Since the first time I spoke with Dave Burgess of St. Clair, Mich., many years ago, I have been a big fan. He’s just one of those instantly likable guys.
Getting older being what it is, meaning hell on the memory now and then, I cannot remember what we first talked about. But I suspect it had something to do with the annual offshore race that comes to his home-water each July. For the past 28 years, Burgess’ Raymond Excavating/Raymond Cranes family business, has provided all the cranes for the St. Clair River Classic.
The 68-year-old company was founded by his father, Raymond Burgess. Dave’s son, Brandon, the outfit’s vice president, operates the crane during the race weekend.
The organizers only get charged for Brandon Burgess’ time, crane move-in/move-out and fuel costs. Crane rental is gratis.
A boat ride with Dave Burgess (above) is a privilege, especially for one of his biggest fans.
“The organizers provide me a large VIP tent with chairs and tables for my customers,” explained Dave Burgess, who is a longtime member of the locally based Bluewater Offshore Racing Association.“We entertain about 250 guests and provide food and beverages. I also invite several race teams.
“I usually get work thrown my way by doing this—and we really enjoy doing it,” he added.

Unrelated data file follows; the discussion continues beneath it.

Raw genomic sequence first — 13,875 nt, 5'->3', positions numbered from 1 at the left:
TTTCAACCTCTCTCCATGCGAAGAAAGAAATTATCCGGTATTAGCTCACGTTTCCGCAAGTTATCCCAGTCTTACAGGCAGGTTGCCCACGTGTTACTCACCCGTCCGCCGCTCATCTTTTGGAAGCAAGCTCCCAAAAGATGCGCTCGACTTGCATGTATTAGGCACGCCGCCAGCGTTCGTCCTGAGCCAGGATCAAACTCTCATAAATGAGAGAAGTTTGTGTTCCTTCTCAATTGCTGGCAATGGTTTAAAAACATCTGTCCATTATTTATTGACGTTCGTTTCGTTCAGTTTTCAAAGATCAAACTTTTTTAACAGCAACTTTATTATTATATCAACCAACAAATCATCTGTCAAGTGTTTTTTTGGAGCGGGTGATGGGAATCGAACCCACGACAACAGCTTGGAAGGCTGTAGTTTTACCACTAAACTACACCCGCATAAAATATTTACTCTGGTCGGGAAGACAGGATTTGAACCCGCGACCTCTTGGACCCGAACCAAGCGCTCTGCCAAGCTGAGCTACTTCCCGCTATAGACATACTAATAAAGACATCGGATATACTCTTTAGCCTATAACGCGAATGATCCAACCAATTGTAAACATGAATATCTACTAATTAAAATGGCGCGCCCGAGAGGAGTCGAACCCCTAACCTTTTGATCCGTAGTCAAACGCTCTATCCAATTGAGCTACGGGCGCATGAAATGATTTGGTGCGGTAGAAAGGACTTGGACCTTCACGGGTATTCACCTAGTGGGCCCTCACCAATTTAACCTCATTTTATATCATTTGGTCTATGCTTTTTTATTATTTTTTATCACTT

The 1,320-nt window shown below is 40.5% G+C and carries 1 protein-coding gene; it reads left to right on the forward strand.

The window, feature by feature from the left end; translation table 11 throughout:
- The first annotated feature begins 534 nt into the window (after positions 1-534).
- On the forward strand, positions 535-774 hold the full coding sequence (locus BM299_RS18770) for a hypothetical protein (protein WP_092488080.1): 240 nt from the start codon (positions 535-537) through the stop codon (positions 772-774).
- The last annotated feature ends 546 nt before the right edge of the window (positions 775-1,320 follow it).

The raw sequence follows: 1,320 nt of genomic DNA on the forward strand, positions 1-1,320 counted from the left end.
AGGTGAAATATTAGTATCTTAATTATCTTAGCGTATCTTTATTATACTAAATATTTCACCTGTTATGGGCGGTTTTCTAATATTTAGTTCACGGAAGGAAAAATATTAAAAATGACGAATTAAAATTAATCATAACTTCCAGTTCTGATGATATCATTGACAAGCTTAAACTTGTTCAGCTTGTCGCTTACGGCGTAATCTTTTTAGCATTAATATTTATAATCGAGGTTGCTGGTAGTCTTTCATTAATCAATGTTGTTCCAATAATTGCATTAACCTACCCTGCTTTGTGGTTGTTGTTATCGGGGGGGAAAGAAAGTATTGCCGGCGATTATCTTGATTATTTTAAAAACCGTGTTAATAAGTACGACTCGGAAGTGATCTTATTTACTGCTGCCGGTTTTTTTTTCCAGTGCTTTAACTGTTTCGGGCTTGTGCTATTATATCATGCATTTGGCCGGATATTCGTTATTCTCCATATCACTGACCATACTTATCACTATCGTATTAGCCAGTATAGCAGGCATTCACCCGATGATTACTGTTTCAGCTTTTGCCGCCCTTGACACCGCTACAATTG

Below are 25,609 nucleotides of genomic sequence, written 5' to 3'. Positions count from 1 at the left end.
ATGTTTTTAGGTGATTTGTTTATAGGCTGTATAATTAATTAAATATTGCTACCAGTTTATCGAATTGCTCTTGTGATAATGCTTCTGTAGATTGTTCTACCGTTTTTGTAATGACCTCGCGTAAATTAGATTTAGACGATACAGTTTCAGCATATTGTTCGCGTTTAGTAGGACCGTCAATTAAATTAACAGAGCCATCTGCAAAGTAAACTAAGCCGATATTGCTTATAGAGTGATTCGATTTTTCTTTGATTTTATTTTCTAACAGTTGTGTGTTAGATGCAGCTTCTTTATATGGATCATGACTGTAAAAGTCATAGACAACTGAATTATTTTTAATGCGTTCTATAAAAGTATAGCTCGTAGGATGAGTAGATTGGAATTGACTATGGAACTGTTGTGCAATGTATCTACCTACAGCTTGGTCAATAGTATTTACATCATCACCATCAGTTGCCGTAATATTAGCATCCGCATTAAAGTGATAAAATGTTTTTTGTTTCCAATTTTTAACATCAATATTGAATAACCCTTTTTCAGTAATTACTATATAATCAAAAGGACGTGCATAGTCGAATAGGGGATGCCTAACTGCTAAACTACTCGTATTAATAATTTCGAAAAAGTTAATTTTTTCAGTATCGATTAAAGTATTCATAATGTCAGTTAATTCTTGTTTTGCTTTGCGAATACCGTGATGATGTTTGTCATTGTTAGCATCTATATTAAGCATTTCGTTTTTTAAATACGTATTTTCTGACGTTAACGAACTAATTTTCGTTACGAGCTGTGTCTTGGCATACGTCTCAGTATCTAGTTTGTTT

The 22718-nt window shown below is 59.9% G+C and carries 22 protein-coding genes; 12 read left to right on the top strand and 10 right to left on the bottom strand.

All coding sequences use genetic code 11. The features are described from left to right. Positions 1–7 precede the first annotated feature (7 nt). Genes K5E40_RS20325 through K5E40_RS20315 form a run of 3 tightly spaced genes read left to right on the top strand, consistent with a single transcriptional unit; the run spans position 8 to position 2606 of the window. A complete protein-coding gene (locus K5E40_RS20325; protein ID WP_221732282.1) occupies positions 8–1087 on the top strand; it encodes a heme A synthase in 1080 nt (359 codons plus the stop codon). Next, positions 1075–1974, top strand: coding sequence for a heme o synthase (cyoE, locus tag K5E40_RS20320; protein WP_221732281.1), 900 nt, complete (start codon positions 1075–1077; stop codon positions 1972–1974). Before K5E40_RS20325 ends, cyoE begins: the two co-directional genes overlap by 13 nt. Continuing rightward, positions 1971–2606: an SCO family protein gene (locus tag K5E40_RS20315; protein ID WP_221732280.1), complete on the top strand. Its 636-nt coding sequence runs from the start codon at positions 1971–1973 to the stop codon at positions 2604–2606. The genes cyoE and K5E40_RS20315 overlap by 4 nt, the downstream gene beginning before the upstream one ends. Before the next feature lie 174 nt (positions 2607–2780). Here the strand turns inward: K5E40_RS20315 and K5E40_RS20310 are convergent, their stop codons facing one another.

An exceedingly kind, gracious and intelligent gentleman, Dave Burgess has owned some wild powerboats during the years—“pretty much two of everything” he likes to say—including Maximus, a 45-foot beauty from Cigarette Racing Team and the first outboard-engine-powered Outerlimits Offshore Powerboats SL 41. For years, he has invited me to join him and his wife, Susie, at their waterfront home for the race weekend or to “just go boating,” but the timing never worked out.
Until last Thursday when he treated me to a day on the water in his eye-popping Sunsation Powerboats 40 CCX center console with his wife and his sister, Julie Brown of Sarasota, Fla., her boyfriend Kenny Kreye, Sunsation Boats founder Wayne Schaldenbrand and his girlfriend, Renee Mariotti, during the 40th Anniversary Sunsation Sun Run.
Chill attracts chill, and this was one chill group of friends. They’re the kind of folks who make you feel like family when you’re a long way from home, the kind who give you the front bolster next to your soft-spoken host so you can swap stories with him all day.
The kind of folks you wish lived closer to you.
When I asked Burgess, who is one hell of a powerboat driver, if he missed some of the wicked go-fast rides he’s owned during the years now that an outboard-engine-powered center console is his main ride, he chuckled.
“I don’t miss all of them, but I do miss a lot of them,” he said. “Boating has become more about my grandkids and family and the friends who come on board. A five-seat boat that goes 130 mph is a ‘me’ boat. This boat is good for everyone.”
At the end of the Sun Run, Burgess and company dropped me back at Cabana Blue in Clay Township, our waterfront restaurant starting point that morning. I said my goodbyes, hopped off the boat and went to work. I had a story to write and publish the following morning.
But it didn’t seem like work. I had just enjoyed a day on the water—one of my best ever—with my friend, Dave Burgess, and members of his inner circle.
And I left St. Clair an even bigger fan.
Said Burgess of his Sunsation 40 CCX, “This boat is good for everyone
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